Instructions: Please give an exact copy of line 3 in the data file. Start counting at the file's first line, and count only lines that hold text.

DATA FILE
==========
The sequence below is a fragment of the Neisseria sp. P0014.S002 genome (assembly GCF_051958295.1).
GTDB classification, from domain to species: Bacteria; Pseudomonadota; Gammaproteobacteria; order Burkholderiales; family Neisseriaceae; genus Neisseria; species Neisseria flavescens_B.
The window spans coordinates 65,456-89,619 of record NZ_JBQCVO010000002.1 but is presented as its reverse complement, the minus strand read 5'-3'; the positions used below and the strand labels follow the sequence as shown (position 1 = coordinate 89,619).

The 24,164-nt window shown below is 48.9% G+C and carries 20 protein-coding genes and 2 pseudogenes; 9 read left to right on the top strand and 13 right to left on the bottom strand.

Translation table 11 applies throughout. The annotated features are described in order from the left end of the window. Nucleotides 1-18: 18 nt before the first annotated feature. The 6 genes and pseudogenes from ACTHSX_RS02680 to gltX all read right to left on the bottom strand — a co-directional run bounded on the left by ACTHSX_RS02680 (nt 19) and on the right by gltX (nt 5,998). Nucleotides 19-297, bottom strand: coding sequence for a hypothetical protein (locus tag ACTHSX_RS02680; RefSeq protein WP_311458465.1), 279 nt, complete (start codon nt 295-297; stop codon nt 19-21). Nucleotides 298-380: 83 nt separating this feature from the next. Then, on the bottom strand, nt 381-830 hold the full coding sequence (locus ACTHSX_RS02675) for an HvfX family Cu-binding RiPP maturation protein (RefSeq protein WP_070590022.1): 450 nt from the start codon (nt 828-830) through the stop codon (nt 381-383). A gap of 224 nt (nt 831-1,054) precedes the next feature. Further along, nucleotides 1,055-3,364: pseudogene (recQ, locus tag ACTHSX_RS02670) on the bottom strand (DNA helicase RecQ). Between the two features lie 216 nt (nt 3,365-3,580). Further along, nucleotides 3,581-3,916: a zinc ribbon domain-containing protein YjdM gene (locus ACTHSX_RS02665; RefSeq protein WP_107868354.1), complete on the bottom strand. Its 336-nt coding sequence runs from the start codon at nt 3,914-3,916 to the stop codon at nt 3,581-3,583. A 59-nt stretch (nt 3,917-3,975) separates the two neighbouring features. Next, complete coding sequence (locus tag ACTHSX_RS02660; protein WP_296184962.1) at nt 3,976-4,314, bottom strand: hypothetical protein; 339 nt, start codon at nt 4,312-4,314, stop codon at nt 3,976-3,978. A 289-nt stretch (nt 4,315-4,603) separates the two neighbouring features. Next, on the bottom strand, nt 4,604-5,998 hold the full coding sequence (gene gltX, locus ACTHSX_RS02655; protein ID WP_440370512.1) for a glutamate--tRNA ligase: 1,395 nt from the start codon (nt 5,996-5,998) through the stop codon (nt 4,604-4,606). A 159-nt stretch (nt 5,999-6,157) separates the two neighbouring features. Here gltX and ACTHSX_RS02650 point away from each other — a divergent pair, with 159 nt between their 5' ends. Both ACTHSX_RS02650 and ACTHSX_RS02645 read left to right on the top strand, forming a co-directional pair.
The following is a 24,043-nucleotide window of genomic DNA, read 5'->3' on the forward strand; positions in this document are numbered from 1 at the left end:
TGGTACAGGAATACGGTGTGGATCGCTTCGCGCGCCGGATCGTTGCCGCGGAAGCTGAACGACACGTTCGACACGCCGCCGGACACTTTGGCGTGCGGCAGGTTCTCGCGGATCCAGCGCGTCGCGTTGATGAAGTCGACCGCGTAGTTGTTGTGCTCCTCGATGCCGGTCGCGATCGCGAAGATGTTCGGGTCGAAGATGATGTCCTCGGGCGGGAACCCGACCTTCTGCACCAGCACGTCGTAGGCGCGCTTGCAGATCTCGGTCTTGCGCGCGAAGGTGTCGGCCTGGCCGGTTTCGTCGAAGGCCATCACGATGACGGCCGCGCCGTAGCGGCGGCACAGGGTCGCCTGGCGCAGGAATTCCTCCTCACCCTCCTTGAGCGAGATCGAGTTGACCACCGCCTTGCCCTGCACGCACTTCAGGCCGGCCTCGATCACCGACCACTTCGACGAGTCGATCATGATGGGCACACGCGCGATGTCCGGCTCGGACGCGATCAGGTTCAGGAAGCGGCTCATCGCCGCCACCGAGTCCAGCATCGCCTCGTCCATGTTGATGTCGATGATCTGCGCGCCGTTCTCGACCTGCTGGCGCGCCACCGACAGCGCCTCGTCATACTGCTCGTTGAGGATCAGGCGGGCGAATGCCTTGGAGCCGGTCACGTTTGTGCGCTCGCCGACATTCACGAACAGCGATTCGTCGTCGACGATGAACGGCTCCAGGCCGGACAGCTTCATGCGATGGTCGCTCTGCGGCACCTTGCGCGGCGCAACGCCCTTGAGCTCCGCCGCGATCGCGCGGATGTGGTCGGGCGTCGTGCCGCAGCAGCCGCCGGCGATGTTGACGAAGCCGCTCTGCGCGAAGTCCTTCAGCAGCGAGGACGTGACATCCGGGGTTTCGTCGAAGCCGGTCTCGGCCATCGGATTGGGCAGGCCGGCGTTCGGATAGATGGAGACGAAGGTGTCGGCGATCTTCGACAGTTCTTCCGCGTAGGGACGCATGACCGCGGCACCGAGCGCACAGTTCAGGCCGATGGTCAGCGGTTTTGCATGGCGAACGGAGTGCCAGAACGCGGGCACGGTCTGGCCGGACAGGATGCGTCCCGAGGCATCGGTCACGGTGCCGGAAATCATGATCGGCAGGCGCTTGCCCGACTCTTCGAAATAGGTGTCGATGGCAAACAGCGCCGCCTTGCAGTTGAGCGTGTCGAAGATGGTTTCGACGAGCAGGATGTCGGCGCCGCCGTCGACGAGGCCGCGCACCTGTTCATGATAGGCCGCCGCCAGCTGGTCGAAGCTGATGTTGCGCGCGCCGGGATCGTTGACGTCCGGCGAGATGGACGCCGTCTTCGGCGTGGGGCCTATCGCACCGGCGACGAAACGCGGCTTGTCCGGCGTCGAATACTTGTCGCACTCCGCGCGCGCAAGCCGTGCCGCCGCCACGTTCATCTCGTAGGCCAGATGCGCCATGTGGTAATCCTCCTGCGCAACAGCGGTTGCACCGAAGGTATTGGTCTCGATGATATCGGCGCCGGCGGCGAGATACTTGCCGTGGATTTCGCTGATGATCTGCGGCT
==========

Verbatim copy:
The window spans coordinates 65,456-89,619 of record NZ_JBQCVO010000002.1 but is presented as its reverse complement, the minus strand read 5'-3'; the positions used below and the strand labels follow the sequence as shown (position 1 = coordinate 89,619).